The geographical distribution of VOCs circulation among the COVID-19 pediatric cases showed regional differences. The pediatric Alpha lineages were congregated in Tamaulipas, Coahuila, Tabasco, and Chihuahua states. Gamma lineages in pediatrics also had an important outbreak restricted to the Yucatan peninsula region. This region includes Yucatan, Quintana Roo, and Campeche states. Delta, Omicron, and other lineages were consistently distributed in all Mexican federal entities, with an increased prevalence along the central region (Mexico City and the State of Mexico) (Figure 3).

3.3. Pediatric Severity Outcomes

A comparison of the principal pediatric severity outcomes across the VOCs groups is presented in Table 2. Sociodemographic factors such as age and sex were included. The age means distributions across the VOCs groups were similar. Only the Omicron lineage presented a decreased age mean of 10.33 ± 4.88 years, compared to other VOCs groups (p < 0.001). The male patients resulted in a slightly increased proportion versus the female COVID-19 patients. Only 1 to 4% of the pediatric patients were referred to as belonging to an ethnic group (indigenous group and/or speaking an indigenous language).
The clinical severity was classified as ambulatory, hospitalized, and death. Differences in the hospitalization proportions (p < 0.001) were estimated, with an increase of 8% in hospitalized patients in Alpha lineages. The death outcome was also increased in Alpha (1%) and the other lineages (1%) (Table 2).
Interestingly, a significant increase in automatized mechanical ventilation (AMV) and intensive unit care (ICU) requirements was attributed to Alpha (1%) and the other lineages (1%). Likewise, it was observed that the patients who most required ICU/AMV clinical support were in the infant group (0–2 years). This increased infant ICU/AMV use was found similarly in all groups of VOCs regardless of lineage (46–59%).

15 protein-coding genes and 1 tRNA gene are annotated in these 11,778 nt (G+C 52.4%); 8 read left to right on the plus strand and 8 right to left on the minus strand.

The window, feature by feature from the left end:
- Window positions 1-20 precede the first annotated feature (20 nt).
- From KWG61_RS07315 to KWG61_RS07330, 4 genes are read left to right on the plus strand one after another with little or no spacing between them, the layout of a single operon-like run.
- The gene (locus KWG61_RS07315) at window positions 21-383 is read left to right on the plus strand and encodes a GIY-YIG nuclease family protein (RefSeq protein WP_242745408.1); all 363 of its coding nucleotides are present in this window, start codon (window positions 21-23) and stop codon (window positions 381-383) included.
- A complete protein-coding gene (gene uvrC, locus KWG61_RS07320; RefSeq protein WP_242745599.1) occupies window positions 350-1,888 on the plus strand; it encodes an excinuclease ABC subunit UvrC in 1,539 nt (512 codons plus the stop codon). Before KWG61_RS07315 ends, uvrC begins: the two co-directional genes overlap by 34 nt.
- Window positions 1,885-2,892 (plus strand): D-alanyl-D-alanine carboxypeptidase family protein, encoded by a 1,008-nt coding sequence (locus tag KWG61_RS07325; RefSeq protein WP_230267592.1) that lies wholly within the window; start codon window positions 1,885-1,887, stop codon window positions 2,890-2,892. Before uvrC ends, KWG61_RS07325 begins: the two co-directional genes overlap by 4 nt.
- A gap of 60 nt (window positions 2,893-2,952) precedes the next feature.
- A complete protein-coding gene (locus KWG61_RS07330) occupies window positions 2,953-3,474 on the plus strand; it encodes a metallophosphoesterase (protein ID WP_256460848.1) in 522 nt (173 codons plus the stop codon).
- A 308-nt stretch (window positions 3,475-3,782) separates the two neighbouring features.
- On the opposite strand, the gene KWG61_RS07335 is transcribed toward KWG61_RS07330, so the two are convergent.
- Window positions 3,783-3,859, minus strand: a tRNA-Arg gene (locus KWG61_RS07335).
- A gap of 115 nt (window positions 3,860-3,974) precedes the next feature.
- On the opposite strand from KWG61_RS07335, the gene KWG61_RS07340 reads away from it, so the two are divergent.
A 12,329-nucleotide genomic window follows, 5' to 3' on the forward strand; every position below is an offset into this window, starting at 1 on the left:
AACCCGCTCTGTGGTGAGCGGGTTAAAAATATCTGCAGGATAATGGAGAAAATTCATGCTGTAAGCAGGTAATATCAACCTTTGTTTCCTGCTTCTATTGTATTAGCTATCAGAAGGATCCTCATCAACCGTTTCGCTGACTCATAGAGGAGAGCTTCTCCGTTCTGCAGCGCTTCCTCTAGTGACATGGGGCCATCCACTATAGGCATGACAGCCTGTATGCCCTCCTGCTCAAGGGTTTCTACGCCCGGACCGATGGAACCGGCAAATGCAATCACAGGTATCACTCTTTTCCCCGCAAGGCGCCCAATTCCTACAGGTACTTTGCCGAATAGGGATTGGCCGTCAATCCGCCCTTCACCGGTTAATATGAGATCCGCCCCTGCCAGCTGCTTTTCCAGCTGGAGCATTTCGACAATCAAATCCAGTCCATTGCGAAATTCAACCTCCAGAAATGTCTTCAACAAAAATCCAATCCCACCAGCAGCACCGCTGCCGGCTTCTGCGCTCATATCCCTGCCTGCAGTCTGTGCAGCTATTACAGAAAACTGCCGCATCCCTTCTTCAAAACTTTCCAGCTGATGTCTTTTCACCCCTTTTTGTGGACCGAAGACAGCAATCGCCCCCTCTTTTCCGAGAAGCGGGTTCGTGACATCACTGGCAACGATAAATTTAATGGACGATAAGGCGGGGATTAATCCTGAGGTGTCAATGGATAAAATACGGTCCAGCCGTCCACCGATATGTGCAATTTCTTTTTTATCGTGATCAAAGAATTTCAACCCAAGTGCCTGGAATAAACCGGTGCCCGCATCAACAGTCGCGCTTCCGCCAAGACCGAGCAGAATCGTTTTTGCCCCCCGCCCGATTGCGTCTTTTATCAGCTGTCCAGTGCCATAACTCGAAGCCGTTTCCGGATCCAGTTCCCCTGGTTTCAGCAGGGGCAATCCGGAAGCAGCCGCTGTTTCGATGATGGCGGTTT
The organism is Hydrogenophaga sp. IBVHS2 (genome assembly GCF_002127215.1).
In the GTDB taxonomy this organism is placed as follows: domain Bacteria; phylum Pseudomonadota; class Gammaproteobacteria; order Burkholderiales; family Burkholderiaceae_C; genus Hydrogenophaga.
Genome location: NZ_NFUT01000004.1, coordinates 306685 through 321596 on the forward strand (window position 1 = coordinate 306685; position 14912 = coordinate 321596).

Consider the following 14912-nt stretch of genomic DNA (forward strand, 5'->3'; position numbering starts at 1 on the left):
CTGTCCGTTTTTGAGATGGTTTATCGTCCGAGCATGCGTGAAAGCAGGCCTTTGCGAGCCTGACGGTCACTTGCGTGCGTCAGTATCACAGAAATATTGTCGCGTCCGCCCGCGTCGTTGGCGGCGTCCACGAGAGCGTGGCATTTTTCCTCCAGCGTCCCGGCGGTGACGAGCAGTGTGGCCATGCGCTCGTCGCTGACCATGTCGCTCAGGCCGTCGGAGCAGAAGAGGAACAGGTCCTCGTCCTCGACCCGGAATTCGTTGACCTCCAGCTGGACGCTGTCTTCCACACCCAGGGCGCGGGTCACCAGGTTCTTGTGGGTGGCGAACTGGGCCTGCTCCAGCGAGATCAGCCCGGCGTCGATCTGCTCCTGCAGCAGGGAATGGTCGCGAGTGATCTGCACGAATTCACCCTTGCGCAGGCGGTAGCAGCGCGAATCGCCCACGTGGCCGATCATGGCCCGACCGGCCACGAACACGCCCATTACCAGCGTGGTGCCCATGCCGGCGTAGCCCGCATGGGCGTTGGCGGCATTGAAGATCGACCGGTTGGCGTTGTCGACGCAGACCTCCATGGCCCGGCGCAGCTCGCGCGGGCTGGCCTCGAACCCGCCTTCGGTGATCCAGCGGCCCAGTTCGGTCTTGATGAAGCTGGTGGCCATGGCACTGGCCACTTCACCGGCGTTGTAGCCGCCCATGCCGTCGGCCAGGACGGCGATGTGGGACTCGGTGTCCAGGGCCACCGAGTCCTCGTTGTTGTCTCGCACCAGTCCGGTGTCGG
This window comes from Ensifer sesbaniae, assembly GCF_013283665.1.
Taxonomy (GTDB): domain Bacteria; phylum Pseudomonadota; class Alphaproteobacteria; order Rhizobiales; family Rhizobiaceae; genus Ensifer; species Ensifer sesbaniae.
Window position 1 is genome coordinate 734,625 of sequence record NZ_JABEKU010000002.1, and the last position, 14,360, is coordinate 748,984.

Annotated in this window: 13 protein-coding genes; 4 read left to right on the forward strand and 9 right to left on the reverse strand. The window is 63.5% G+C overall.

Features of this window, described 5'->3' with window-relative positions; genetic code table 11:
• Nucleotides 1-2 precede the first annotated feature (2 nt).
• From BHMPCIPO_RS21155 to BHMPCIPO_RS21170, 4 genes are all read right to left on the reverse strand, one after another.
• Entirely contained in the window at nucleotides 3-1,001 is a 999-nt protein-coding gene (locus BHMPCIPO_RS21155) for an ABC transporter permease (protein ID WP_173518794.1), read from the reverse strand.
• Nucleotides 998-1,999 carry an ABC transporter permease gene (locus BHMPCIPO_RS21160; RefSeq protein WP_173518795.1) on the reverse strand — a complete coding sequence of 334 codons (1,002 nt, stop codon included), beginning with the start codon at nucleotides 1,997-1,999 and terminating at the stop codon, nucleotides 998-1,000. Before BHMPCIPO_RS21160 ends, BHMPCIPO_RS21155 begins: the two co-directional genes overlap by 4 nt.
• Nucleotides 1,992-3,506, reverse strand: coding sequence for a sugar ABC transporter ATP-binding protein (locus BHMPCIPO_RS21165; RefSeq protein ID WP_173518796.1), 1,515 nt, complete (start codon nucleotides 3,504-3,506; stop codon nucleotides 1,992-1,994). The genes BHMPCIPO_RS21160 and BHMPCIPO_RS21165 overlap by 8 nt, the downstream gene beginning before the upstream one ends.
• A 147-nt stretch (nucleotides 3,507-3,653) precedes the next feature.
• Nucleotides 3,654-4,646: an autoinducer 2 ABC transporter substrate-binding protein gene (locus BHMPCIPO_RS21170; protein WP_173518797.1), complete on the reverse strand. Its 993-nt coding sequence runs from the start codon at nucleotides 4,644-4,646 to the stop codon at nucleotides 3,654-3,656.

Pediatric hospitalization rates changed throughout all periods of the pandemic. For the other lineage group, the rate of pediatric hospitalization remained at 3.2 cases per week. Due to the introduction and widespread circulation of VOCs, there was a notable increase in hospitalization rates. Specifically, during the circulation of the Delta and Omicron VOCs, pediatric hospitalization rates reached 12.6 and 16.4 cases per week, respectively.
Significant differences were also found in the pediatric overall fatality rate, with an increase in pediatric cases affected by Alpha (0.4%) and the other lineages (0.7%), compared to the other groups of VOCs. Additionally, most pediatric mortality cases were reported within 28 days of clinical evolution (88–100%). These early mortality results remained consistent across all VOCs lineage groups, indicating a common trend. The high early mortality rate is likely attributable to COVID-19 severity during hospitalized admission and its subsequent associated complications.